Bad Blood: Taylor Swift and Artists’ Rights to Sound Recordings

Taylor Swift in 2019.

Taylor Swift in 2019.

Earlier this week, Nashville-based record label Big Machine Label Group was purchased by music industry heavyweight Scooter Braun for a reported $300 million. This acquisition includes the master tapes for all of pop megastar Taylor Swift’s six albums released to date. The Swifties, dedicated members of the musician’s loyal international fandom, have taken this particularly hard, as Braun and Swift have been at odds over the years, leading to widespread suspicion that the purchase of the masters may have been motivated in part by personal animus.

What does this purchase mean for Swift, and does she have recourse?

The term master recordings refers to the ultimate, highest quality record of an artist’s studio session. It is the base from which all production and mixing occurs to bring a final version to the masses. “Sound recordings are inevitably derivative works as they necessarily include an audible performance of a literary, musical, or dramatic work.” §8:42 Publication of Works Other Than Sound Recordings, 1 The Law of Copyright. The right to create a derivative work is part of the so-called Bundle of Rights afforded a copyright holder, and therefore in theory the exclusive right to create a derivative work belongs to the author of the underlying work. However, authors can sell or assign rights from their bundle to others, and in the music business it is common for artists to sign their rights to master recordings over to their record labels. This was the case for Swift, who signed her deal with Big Machine Label Group at age 15. Still, because Swift retains the copyright in the underlying work, Braun would be unable, for example, to license the recordings for use in a film without Swift’s permission. These limitations on Braun’s ability to exploit the masters for monetary gain may be of some comfort to Swifties everywhere.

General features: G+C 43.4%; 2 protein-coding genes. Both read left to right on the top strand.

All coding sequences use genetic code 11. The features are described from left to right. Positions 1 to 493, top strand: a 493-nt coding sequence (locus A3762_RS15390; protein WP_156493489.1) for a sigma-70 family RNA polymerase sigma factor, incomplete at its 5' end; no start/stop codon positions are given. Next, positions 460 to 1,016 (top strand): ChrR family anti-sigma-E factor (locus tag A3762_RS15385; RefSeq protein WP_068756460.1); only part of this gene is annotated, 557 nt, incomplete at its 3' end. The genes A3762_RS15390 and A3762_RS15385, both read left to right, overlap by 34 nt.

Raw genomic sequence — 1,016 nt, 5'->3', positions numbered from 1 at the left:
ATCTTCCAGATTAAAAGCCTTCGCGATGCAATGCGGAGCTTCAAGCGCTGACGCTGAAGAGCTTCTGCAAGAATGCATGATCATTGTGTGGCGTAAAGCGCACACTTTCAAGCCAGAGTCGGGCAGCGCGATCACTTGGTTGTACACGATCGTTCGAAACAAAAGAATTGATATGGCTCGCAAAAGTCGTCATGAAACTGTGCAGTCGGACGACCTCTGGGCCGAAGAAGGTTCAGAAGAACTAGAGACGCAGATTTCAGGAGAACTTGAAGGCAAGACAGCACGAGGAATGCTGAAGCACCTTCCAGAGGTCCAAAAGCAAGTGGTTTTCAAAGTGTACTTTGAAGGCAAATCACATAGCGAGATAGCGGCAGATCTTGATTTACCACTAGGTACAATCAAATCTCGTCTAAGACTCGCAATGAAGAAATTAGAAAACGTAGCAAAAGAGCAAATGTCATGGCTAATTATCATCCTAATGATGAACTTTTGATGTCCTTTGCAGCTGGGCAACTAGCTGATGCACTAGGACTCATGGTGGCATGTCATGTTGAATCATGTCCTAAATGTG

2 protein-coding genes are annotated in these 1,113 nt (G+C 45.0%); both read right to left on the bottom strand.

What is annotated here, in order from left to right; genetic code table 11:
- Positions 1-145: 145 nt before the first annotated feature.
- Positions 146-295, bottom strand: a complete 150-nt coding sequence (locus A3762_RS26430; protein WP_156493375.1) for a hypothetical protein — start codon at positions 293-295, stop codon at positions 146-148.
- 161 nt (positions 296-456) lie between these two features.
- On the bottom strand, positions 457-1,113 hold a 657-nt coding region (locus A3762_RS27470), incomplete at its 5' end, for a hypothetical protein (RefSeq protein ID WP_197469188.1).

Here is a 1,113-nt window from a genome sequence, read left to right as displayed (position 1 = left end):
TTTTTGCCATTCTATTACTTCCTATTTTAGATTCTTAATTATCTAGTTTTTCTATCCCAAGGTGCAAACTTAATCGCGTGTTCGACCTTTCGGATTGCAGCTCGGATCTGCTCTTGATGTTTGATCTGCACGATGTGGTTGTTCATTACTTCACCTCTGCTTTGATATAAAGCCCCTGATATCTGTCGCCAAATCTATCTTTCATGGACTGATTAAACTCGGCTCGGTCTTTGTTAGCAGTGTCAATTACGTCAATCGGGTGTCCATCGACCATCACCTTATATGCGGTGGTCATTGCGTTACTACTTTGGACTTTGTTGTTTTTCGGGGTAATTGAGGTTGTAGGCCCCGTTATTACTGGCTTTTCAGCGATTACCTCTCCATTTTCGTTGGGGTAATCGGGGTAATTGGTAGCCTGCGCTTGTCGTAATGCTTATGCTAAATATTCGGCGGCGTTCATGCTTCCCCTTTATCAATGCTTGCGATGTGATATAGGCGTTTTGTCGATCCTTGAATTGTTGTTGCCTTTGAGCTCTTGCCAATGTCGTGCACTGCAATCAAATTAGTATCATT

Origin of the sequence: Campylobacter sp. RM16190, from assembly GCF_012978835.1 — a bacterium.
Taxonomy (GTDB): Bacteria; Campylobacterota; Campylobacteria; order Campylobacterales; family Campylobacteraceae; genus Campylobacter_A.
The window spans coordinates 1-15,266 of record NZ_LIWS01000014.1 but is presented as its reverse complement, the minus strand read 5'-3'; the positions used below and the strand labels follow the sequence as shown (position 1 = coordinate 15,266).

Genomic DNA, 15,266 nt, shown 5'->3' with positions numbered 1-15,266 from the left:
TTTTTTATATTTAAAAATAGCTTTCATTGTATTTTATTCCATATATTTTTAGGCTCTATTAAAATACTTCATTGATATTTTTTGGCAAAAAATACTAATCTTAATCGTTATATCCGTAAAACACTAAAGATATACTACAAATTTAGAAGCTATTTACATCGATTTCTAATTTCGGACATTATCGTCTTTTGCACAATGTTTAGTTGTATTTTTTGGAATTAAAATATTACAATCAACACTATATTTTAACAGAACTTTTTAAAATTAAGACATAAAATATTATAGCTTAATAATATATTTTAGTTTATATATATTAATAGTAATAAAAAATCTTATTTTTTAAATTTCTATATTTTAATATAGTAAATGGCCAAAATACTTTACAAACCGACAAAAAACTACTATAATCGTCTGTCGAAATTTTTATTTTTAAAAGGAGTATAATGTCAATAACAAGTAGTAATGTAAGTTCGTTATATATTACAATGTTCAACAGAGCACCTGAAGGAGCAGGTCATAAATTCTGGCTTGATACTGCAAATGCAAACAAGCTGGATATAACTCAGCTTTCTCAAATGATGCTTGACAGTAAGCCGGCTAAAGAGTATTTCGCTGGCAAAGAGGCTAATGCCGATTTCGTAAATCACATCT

In the two image captures immediately below from the US Copyright Office online registration database, you can see that while Swift and others own the rights to the underlying musical work “Look What You Made Me Do,” Big Machine Label Group LLC owns the right to the “Look What You Made Me Do” sound recording.

Because her contract, as is typical of record deals, apparently did not include any right to first refusal on a deal for her master recordings, nor does it appear to have required the label to allow her to match any offer, analysis by The Hollywood Reporter indicates she has no legal recourse.

Yet, Taylor Swift has to date been about as significant a force on the business side of the music industry as she has been as an artist. It is likely that a result of this highly publicized incident will be a rise in contractual language providing artists with enhanced ability to eventually purchase back their own masters from their labels. As artists have struggled for decades to find ways to regain control of their tapes, this could well prove a pivotal moment in Entertainment Law.